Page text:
The Best Non-Directional Options Trading Strategy in the Markets

Many of the options trading strategies I have shown you have been directional trades. That means the option position requires the underlying stock or exchange-traded fund (ETF) to make a particular move in price - either up or down - for the trade to work.

And that's exactly what makes directional trades so challenging - trying to predict which way a potential trade will go is difficult. You can plan your trades carefully, follow your rules to the letter, and still the markets can intervene, turning a perfectly good prediction about a stock's direction into a losing trade.

What's more, indecision about a stock's direction - and whether you want to buy calls or puts - can delay your trade, causing you to miss out on your predicted move.

How would you like a strategy that allows you to place a trade that doesn't care which way it moves, just so long as it moves?

That's what I'm going to show you today...

Profit No Matter Which Way a Stock Moves

Non-directional traders don't need to worry about making predictions based on complex market data, pages and pages of stock charts, or anything else. Non-directional traders make trades to benefit no matter which direction a stock moves... so long as it moves.

options trading

How? You might think you need to take two separate trades, one a long call and the other a long put.

Just Move!

How do you counter or prevent getting into a trade where the stock doesn't move? You want to take an options trade on a stock that has what's called a catalyst for a move coming up in the near future.

A catalyst is a reason. There has to be a reason for traders to make a decision to either buy the stock or sell the stock and do so in a fashion that causes the price to move higher or lower.

What types of events or announcements can a stock make that causes a big move one way or the other?

  • A pending FDA approval for a new drug
  • The hiring or firing of a CEO
  • An upcoming earnings report
  • The launch of a new product

That's almost correct...

The straddle is a non-directional trading strategy that incorporates buying a call option and a put option on the same stock with the same strike and the same expiration.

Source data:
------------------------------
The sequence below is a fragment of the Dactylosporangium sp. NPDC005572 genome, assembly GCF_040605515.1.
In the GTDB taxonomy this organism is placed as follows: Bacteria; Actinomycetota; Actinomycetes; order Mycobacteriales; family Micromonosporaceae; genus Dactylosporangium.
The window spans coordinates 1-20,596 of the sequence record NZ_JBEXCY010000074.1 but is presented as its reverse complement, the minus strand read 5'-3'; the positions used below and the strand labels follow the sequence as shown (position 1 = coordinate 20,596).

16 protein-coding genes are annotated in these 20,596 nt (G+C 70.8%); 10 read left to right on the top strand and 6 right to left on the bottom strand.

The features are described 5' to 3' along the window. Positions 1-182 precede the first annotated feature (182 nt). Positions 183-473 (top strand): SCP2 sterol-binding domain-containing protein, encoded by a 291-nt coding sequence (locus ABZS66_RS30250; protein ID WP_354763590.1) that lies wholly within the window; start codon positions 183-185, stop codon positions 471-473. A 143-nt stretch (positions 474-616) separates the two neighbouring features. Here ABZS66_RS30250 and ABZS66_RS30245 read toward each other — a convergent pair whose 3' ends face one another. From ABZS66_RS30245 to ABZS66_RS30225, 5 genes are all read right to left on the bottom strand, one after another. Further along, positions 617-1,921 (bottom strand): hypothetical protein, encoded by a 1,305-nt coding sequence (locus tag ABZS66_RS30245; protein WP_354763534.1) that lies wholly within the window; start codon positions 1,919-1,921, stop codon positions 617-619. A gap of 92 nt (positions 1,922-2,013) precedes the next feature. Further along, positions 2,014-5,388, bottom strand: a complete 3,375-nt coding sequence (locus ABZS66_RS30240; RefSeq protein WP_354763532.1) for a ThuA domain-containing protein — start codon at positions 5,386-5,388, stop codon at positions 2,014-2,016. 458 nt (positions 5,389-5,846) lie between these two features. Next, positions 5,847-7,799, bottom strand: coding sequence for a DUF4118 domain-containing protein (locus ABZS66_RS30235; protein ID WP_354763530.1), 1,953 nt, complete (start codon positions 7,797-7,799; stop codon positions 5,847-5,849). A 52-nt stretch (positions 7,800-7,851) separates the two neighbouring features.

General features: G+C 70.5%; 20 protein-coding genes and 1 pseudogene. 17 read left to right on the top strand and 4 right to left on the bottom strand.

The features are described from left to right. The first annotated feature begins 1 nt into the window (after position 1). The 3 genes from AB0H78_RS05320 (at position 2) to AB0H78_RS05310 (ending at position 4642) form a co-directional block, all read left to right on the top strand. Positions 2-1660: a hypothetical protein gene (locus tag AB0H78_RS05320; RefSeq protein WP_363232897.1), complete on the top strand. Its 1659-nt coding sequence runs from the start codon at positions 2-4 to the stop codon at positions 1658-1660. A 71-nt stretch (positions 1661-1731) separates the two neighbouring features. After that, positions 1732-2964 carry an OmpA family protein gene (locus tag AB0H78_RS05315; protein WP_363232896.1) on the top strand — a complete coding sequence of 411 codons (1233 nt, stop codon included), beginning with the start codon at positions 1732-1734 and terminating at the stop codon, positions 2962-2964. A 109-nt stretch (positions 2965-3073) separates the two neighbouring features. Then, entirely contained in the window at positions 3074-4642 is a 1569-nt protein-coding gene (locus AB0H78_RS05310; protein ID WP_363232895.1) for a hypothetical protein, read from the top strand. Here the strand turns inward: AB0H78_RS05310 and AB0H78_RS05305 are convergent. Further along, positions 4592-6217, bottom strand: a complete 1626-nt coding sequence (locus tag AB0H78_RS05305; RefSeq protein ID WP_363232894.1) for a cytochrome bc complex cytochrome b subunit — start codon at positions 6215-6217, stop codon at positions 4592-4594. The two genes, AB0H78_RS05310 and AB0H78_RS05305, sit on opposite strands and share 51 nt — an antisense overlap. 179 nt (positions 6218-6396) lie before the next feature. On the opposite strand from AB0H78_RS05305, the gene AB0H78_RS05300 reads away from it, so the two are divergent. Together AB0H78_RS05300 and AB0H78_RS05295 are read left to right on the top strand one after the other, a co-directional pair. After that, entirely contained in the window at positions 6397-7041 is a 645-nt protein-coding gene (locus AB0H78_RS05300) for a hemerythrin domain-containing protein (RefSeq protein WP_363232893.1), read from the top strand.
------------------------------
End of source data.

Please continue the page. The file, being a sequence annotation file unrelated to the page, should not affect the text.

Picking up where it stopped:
A straddle allows you to have a bearish and bullish play on a stock at the same time, with each acting as a hedge or insurance against the other, so long as the underlying stock moves up or down in a big enough price move to cover the cost of the trade.

Now, I should point out that the cost of a straddle is considerably more than a straight bearish or bullish options play - because instead of just buying one option, you are buying two. Since cost is risk, the straddle trade has an increased price risk over the directional options trade because of this.

But your odds of making money are greater.

Look at it this way...

The underlying stock can do one of three things: Move up, move down, or move sideways. So with a directional options trade, you have a one in three chance of the trade working in your favor.

But with a non-directional trade, you have a two in three chance of making money because you can profit if the stock moves up OR down.

Of course, if the stock stays stagnant, both theta (time value) and intrinsic value will come out of both options, and losses happen rather quickly.

Let me show you a quick example...

Example: AAPL

As an example, let's take a look at Apple Inc. (Nasdaq: AAPL). We're going to use the company's next earnings, due on Oct. 27, as our catalyst. And whether it is before market open or after market close, I want to be out of the straddle by close of market on Oct. 26 (I'll show you why in a moment).

My option analysis tools can tell me a great deal of information about the behavior of stocks before and after their earnings over the last four earnings reports.